Steiner got a grant from the Palo Alto Community Fund to start a shared-living house in Palo Alto. The Fund’s largest grant to date had been about $150 given to local boy scouts. The Packard Foundation also provided a grant, the first they had given for housing. Steiner eventually got enough funding for 30 houses. “In the ‘60s, people lived together because they were war resisters or had a religious connection,” she said. “Instead, it became just people who wanted to live together for community and affordability.” But as it turned out, running a cohousing nonprofit was a challenge too expensive to maintain. “It was just too hard. It wasn’t like you could make one grant and just fix things. It was ongoing,” Steiner said. Innovative Housing eventually changed owners. So she moved onto the next challenge: transforming a struggling local nonprofit with eight years of deficit, Hidden Villa, into a successful community staple. She served as Hidden Villa’s executive director for 10 years, from 1994 to 2004. Steiner was also involved with her children’s schools, serving on Jordan Middle School’s human relations committee and volunteering at the PTA. Her most memorable involvement at Paly was in the late 1980s, when she suggested a panel for the high school’s International Festival that included a Jewish American woman who was married to a Palestinian, a Syrian man who wanted to talk about why Libyans liked Muammar Gaddafi, and an Israel/Palestine expert from Stanford. All of them were parents of students. “One member in my committee said, ‘We can’t have these speakers.’” I said, “I’m not going to pull the names, it’s a freedom of speech issue.” Paly ended up hosting the speakers. Steiner said that many of her aspirations — promoting diversity at her children’s schools, striving to reduce homelessness by founding Innovative Housing, doing fundraising for local organizations such as the East Palo Alto Kids Foundation — harken back to a quote, famously uttered by then-senator Barry Goldwater, R-Arizona, after he voted against the Civil Rights Act of 1964: “You can’t legislate morality.” “No, you can’t,” Steiner said. “But you can make change. And sometimes it takes the laws to be passed first for the people to change, but mostly it takes the people to change to get the laws passed. So that’s when I thought, ‘The real thing isn’t politics so much — the real thing is getting grassroots organizations whose job it is to change people’s minds and behavior.’” Steiner’s current grassroots efforts are focused on Acterra, a Palo Alto environmental and education nonprofit for which she serves as board president. “The organization’s whole purpose is to find ways to help people learn about the importance of preserving the environment and energy efficiency and so forth — and that they can change their thinking and their behavior,” she said. “That’s really crucial.” N Editorial Assistant Elena Kadvany can be emailed at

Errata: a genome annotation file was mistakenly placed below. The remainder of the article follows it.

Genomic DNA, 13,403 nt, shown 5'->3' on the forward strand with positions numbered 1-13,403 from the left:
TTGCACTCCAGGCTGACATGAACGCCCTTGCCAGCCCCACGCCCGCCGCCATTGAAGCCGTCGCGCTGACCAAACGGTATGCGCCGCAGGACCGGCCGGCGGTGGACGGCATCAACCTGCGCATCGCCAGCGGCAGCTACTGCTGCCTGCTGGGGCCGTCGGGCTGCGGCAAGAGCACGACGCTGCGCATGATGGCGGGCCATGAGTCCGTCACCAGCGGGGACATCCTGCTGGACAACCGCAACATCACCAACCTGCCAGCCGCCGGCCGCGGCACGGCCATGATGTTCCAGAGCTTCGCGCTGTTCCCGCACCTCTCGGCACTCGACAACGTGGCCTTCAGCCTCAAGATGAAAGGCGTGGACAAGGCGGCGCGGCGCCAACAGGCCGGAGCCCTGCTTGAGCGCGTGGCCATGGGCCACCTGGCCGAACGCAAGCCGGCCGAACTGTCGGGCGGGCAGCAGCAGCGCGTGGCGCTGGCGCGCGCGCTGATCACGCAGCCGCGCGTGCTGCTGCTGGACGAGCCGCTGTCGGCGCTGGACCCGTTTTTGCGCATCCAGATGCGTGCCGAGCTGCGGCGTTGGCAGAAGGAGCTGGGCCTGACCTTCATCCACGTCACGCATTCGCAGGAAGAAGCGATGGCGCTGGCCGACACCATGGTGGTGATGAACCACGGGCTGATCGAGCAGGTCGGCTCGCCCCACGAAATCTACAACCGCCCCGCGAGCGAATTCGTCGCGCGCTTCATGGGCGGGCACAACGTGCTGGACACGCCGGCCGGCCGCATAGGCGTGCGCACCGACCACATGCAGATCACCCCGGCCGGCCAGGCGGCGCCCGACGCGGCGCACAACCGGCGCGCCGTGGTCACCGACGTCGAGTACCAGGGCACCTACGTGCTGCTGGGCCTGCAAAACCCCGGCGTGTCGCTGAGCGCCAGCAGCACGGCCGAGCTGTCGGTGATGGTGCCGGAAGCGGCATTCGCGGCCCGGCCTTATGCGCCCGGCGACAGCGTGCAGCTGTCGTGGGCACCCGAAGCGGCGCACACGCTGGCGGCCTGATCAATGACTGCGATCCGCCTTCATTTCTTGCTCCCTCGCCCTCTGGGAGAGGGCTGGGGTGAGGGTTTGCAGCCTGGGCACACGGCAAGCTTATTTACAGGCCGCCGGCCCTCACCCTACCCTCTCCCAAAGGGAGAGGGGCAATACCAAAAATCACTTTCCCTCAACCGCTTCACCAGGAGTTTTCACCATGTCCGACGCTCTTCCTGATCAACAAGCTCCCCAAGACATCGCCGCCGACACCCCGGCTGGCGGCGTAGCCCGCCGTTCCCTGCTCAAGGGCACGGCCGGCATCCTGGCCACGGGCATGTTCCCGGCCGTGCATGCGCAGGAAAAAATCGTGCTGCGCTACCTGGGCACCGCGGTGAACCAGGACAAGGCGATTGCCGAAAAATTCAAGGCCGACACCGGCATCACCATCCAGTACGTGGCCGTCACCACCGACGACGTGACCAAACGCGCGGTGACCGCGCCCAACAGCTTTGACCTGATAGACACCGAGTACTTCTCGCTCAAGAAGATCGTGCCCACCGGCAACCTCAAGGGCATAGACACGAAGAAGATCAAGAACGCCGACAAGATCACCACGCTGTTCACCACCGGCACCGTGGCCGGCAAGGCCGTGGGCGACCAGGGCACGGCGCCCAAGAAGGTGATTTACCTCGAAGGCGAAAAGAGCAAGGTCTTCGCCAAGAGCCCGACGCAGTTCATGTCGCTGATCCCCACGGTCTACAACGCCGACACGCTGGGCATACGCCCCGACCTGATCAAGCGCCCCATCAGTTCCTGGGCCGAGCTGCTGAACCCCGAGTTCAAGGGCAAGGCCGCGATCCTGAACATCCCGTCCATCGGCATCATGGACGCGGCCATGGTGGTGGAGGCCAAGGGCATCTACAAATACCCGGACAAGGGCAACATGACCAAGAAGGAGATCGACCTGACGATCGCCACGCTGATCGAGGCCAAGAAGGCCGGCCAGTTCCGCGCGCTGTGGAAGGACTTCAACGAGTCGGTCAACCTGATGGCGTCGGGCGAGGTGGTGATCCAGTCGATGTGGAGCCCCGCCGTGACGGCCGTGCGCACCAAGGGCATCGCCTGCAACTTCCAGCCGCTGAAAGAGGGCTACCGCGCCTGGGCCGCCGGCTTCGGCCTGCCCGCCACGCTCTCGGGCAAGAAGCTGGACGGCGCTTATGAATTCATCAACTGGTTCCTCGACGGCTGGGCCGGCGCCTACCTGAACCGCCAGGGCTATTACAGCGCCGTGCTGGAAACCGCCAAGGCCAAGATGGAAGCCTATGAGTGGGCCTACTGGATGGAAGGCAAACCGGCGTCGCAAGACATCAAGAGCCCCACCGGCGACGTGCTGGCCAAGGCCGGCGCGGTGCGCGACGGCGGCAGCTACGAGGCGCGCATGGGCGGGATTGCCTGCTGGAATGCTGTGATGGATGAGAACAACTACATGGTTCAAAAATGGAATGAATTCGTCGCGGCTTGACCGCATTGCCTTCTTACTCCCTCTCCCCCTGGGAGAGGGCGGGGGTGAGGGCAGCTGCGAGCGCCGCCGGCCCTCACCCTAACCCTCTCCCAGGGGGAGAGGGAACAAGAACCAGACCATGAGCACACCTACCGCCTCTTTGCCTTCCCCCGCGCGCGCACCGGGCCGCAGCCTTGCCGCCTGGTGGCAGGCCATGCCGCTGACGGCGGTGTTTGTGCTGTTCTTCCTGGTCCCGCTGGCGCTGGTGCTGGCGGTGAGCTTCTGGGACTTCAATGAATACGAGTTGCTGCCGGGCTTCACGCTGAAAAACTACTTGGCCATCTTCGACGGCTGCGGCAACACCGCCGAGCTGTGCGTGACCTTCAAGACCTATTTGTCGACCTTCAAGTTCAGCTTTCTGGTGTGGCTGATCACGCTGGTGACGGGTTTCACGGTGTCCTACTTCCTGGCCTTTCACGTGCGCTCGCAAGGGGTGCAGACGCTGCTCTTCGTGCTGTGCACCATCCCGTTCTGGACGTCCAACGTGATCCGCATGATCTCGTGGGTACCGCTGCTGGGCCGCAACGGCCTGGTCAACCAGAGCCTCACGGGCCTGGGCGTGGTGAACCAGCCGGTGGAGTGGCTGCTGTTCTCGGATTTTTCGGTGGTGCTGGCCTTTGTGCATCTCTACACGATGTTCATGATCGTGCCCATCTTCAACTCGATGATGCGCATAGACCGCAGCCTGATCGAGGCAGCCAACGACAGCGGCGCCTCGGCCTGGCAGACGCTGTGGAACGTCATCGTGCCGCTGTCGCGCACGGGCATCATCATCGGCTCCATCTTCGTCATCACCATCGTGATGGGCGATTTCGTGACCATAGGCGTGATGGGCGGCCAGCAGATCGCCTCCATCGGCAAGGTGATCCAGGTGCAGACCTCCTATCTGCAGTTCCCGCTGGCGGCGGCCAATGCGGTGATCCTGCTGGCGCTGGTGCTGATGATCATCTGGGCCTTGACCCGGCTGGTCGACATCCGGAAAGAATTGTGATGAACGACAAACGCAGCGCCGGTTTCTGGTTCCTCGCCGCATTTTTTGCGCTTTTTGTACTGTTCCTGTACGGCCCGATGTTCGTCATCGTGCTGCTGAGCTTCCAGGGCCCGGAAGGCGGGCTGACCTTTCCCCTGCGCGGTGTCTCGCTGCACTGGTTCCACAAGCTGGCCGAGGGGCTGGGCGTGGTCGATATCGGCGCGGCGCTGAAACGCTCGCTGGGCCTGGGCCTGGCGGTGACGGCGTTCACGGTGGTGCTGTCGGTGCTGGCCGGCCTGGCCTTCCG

‘That’s how I know I’m doing what I want to do. I just love what I do. It’s all a challenge.’

?5HGMGK5B The Midpeninsula’s garden designer by Elena Kadvany


atsy Swan traces her love of flower arranging and gardening back to her years at the University of Kentucky, where botany was her favorite class and she turned down a date with a long lusted-after boy to gather wild bittersweet flowers with her father. “My mother said, ‘You have to be kidding! You’ve wanted to see this guy for months and now here you are saying no,’ Swan recalled. “I said, ‘I know. But this is more important.’” Swan, one of this year’s six Avenidas Lifetimes of Achievement honorees, has left her mark on the Midpeninsula garden scene, both public and private. She has designed the Stanford Hospital gardens and taken on many private projects. Swan left her hometown of Lexington, Ky., after graduating from college in 1956 to teach school in Coronado, Calif., where she met her husband, Ben. After moving to Swarthmore, Pa., so he could finish his degree at the University of Pennsylvania Wharton School, the two moved back to

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California. They have lived in the same Palo Alto home for 48 years. While raising her three children, who all attended Palo Alto High School, Swan volunteered for the Palo Alto PTA. She also started doing flower arranging as a volunteer activity for the Committee for Art at Stanford, creating flower displays for the The Iris & B. Gerald Cantor Center for Visual Arts (formerly known as the Stanford University Museum of Art), the Thomas Welton Stanford Art Gallery and various fundraisers in the area. But she got her big break arranging flowers and revamping the gardens at the official Stanford presidential home, Hoover House. “The gardens at Hoover House are seen by so many people because that’s where they entertain all of their donors,” Swan said. “So the donors wanted to know who did their flowers and who did their garden.” This exposure helped Swan develop a wealthy clientele throughout the Bay